Investment banks are things of the past, says our resident naysayer. And financial services lawyers are about to become very hot property.
The system is bust. The food chain is coming apart rapidly. Banks' capital ratios are flashing danger signals.
Investment banks only continue to exist courtesy of the blank check of Uncle Ben. Rating agencies dare not act ethically and truthfully for fear of self-destructing. Regulators, the very embodiment of incompetence, are now trying to slam every exit door after the proverbial horse has bolted.
Governments have little or no concept of what has exploded, and will waste their energies in the blame game. Never before in the history of the financial markets have we seen this kind of blatant attempt by the authorities to craft perception that all is well - they have no choice, this is the last hope - to mould perception by blunt intervention, deception and outright lies, and then pray, pray really hard that all will be well.
Lehman, which went with its begging bowl to the Fed last week, now has its share offering oversubscribed - really? And who were the takers? What collateral did the Fed assume for the $29bn financing of the Bear Stearns bailout ? What is the market value of that collateral? The spin is on, and folks are buying - out of a desperate denial of reality, and the hope that all will be well and happy days are here again.
Fund management, research and advisory firm Gavekal use the analogy of 'dynamite fishing' to describe a financial crisis: you throw sticks of dynamite in the water and observe what comes up - first the little fish, then larger ones, and eventually a whale shows up, indicating the end of the crisis.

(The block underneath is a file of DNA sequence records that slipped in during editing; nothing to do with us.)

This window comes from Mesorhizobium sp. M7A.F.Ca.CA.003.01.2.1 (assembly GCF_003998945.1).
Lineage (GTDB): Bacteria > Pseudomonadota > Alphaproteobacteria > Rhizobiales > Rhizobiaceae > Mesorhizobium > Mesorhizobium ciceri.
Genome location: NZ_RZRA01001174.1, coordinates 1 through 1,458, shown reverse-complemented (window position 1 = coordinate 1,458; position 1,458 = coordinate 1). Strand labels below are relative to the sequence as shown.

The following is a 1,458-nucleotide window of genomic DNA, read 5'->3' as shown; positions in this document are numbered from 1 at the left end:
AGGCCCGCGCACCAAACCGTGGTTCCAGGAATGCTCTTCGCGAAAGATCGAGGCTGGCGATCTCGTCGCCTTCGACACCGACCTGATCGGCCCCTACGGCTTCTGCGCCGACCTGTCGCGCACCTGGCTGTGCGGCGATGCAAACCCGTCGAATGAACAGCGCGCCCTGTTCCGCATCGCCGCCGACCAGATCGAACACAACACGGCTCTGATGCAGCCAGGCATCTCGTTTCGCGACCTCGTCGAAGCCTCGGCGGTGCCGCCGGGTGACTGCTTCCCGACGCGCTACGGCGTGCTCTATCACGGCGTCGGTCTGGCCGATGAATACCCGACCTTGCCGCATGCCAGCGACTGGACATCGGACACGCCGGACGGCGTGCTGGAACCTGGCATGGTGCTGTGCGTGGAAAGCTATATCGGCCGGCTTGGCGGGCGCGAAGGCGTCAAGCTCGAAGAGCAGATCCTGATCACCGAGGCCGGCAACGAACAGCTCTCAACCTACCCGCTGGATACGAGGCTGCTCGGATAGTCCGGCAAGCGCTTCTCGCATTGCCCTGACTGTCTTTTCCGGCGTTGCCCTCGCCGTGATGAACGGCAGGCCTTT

Six months ago, speculation was that Northern Rock was the whale. Today, most are convinced Bear Stearns is the whale. Possibly. As long as the Fed monetizes the entire balance sheet of worthless junk on the books of investment banks, the perception of Bear being the whale will become a reality.
This is the situation we are faced with now. With this unlimited source of overtime for printing machines comes governmental regulation of investment banks and more importantly, the cancerous side effect called inflation.
Winners and losers
Investment banks as we know them will cease to exist - gone are the days of leverage of 40-1 (a conservative estimate).
Derivatives have and will remain a despised asset class and all the mark-to-geek models will become heavily regulated. Proprietary trading will go through a prolonged period in the outhouse as the fear instinct reigns over the greed instinct. Gone are the days of the 'trader option' with asymmetric risk-return profiles.
Compliance officers, once looked upon as the inferior cousins that must be amused out of political compulsion, will rule. Risk managers - too often hired as a marketing tool for hedge funds and to provide political cover for prop desks - will emerge with a vengeance as the final arbiter of leverage, balance sheets, and quality of trade. Credit analysts will be expected to do independent thinking and assessment rather than relying on backward-looking corrupt rating agencies for guidance on portfolio risk.
The 2%/20% fee structure of hedge funds will be sorely tested. The half-life of the average hedge fund will be halved at a minimum (to around two years) as capital availability diminishes. Administrators of hedge funds, probably the most incompetent and most manipulated creatures in the financial universe, will undergo a sea change through consolidation and intellectual upgrading, which is so sorely needed.
Lawyers with financial backgrounds will be the most sought after asset, given the fratricidal litigation we are about to witness.
Most of these changes have been discussed over the years as an interesting academic exercise. Turbulent and violent forces have now been unleashed - we are only in the third inning of a nine-inning game. These disruptive forces will bring about a cleansing that will be complete, brutal and thorough.
The systemic excesses, ineptitude, incompetence and corruption are sunk so deep into the fibre of capital markets that such a cleansing is not only needed, it is inevitable.